KU’s Student Senate Votes to Protect Students’ Speech Rights
March 19, 2012
by Azhar Majeed
The University Daily Kansan reports that the University of Kansas' (KU's) Student Senate has acted to protect students' speech rights when expressing themselves online or in social media. The Student Senate's policy changes, which are subject to the approval of KU Chancellor Bernadette Gray-Little, will be reflected in the Code of Student Rights and Responsibilities.
The Kansan reports:
Article 8 of the code on campus expression was updated, and expands student's [sic] freedom of speech. Students cannot be punished for what is said on social media websites or through other online communication unless it is disruptive to the University's operations.
While we're waiting to see the exact language of the changes, this is seemingly good news for KU students wishing to express themselves freely on social media sites and in other online platforms, on matters both big and small. Students at a public institution of higher learning such as KU should expect to enjoy their full First Amendment rights when engaging in such expression. Indeed, in this day and age, it is paramount. Unfortunately, at schools such as Sam Houston State University and the University of Illinois, FIRE has recently learned that that understanding isn't always present.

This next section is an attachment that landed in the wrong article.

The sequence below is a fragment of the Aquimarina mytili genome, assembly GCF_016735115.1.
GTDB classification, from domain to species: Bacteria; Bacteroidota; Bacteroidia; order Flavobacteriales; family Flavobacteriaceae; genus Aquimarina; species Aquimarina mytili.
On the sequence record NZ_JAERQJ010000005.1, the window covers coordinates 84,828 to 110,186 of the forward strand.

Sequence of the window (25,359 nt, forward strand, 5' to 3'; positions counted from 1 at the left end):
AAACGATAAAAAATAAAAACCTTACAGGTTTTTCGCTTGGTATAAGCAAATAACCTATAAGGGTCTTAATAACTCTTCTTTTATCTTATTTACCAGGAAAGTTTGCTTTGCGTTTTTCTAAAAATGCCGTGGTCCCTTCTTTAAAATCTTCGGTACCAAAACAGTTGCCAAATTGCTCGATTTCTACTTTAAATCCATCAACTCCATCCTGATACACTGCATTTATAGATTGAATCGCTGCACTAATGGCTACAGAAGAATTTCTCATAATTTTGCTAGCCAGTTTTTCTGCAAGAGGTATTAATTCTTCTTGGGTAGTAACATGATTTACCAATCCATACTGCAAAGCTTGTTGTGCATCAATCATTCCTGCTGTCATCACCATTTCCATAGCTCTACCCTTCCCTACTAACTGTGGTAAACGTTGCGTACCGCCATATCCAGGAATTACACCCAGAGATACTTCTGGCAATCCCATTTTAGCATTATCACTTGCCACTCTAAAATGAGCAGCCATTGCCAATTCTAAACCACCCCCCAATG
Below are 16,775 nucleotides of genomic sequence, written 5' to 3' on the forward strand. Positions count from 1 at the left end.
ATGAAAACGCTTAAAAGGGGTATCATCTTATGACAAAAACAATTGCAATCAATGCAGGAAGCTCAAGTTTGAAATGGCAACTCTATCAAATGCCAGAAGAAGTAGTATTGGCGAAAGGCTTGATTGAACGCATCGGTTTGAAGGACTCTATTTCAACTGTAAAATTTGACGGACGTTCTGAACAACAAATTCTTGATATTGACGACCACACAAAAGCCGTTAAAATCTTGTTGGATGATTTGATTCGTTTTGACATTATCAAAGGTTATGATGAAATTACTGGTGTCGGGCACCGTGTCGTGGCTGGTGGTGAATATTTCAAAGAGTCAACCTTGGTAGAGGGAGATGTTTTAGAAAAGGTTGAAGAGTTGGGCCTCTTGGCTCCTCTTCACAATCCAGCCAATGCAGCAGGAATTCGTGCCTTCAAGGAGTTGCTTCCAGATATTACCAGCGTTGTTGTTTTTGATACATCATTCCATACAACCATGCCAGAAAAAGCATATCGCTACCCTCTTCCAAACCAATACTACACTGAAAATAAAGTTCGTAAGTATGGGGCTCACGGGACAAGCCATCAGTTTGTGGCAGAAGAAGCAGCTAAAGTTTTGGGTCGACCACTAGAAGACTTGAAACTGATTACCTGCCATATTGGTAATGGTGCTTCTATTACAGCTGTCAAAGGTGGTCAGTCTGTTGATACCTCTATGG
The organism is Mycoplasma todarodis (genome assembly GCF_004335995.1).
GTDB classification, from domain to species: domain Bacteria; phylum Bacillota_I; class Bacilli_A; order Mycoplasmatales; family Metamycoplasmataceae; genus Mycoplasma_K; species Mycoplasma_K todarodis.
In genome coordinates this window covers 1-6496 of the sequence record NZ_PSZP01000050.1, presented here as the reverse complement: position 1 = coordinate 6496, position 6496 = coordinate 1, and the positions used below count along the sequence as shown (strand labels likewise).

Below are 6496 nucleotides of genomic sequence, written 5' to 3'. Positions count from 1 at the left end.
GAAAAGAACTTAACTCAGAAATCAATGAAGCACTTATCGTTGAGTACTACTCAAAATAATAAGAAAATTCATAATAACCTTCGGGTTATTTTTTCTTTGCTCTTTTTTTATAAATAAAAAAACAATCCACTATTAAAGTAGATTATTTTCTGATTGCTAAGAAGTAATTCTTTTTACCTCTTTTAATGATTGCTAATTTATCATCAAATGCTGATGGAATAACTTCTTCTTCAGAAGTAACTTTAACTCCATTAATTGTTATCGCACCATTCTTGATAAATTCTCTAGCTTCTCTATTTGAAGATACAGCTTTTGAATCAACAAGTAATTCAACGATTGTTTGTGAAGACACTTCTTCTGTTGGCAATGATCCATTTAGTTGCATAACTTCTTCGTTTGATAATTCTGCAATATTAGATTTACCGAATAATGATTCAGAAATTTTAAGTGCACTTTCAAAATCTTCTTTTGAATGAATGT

So, kudos to the Student Senate for doing its part to ensure that KU students' online speech and use of social media is not subject to the same restrictions contemplated at those institutions.
Perhaps for its next act, the Student Senate can get the university administration started on revising KU's speech codes. That the university maintains two "red light" harassment policies has already been covered in the Kansan. Hopefully, the Student Senate can turn its attention there next.